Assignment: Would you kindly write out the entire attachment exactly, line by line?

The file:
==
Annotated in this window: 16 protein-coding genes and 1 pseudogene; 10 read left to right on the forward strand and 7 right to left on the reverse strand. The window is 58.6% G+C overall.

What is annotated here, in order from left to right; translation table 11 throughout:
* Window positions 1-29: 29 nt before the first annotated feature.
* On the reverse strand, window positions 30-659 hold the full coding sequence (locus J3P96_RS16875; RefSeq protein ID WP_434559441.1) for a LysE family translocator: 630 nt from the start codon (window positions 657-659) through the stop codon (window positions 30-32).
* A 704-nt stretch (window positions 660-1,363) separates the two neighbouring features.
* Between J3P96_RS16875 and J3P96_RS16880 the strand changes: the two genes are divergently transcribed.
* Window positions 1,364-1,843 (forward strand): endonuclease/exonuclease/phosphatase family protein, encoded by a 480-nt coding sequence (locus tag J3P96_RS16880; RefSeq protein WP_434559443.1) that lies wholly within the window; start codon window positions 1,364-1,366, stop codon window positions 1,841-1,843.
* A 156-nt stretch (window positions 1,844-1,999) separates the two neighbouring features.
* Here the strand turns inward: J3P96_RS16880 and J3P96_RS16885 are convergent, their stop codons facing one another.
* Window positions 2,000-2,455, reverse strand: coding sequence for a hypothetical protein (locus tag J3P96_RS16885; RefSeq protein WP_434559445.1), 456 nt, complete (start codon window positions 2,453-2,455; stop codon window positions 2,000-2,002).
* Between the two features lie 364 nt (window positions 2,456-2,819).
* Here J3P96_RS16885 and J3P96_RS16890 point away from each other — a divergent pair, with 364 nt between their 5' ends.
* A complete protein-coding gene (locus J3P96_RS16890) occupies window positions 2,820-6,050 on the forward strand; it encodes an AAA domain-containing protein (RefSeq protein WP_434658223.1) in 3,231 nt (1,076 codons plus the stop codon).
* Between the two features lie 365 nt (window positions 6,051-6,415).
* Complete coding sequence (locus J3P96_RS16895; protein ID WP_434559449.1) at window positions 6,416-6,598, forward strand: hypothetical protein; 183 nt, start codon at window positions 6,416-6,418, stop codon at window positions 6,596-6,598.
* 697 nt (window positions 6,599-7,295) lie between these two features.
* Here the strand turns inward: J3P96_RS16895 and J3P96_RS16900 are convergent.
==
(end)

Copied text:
Annotated in this window: 16 protein-coding genes and 1 pseudogene; 10 read left to right on the forward strand and 7 right to left on the reverse strand. The window is 58.6% G+C overall.

What is annotated here, in order from left to right; translation table 11 throughout:
* Window positions 1-29: 29 nt before the first annotated feature.
* On the reverse strand, window positions 30-659 hold the full coding sequence (locus J3P96_RS16875; RefSeq protein ID WP_434559441.1) for a LysE family translocator: 630 nt from the start codon (window positions 657-659) through the stop codon (window positions 30-32).
* A 704-nt stretch (window positions 660-1,363) separates the two neighbouring features.
* Between J3P96_RS16875 and J3P96_RS16880 the strand changes: the two genes are divergently transcribed.
* Window positions 1,364-1,843 (forward strand): endonuclease/exonuclease/phosphatase family protein, encoded by a 480-nt coding sequence (locus tag J3P96_RS16880; RefSeq protein WP_434559443.1) that lies wholly within the window; start codon window positions 1,364-1,366, stop codon window positions 1,841-1,843.
* A 156-nt stretch (window positions 1,844-1,999) separates the two neighbouring features.
* Here the strand turns inward: J3P96_RS16880 and J3P96_RS16885 are convergent, their stop codons facing one another.
* Window positions 2,000-2,455, reverse strand: coding sequence for a hypothetical protein (locus tag J3P96_RS16885; RefSeq protein WP_434559445.1), 456 nt, complete (start codon window positions 2,453-2,455; stop codon window positions 2,000-2,002).
* Between the two features lie 364 nt (window positions 2,456-2,819).
* Here J3P96_RS16885 and J3P96_RS16890 point away from each other — a divergent pair, with 364 nt between their 5' ends.
* A complete protein-coding gene (locus J3P96_RS16890) occupies window positions 2,820-6,050 on the forward strand; it encodes an AAA domain-containing protein (RefSeq protein WP_434658223.1) in 3,231 nt (1,076 codons plus the stop codon).
* Between the two features lie 365 nt (window positions 6,051-6,415).
* Complete coding sequence (locus J3P96_RS16895; protein ID WP_434559449.1) at window positions 6,416-6,598, forward strand: hypothetical protein; 183 nt, start codon at window positions 6,416-6,418, stop codon at window positions 6,596-6,598.
* 697 nt (window positions 6,599-7,295) lie between these two features.
* Here the strand turns inward: J3P96_RS16895 and J3P96_RS16900 are convergent.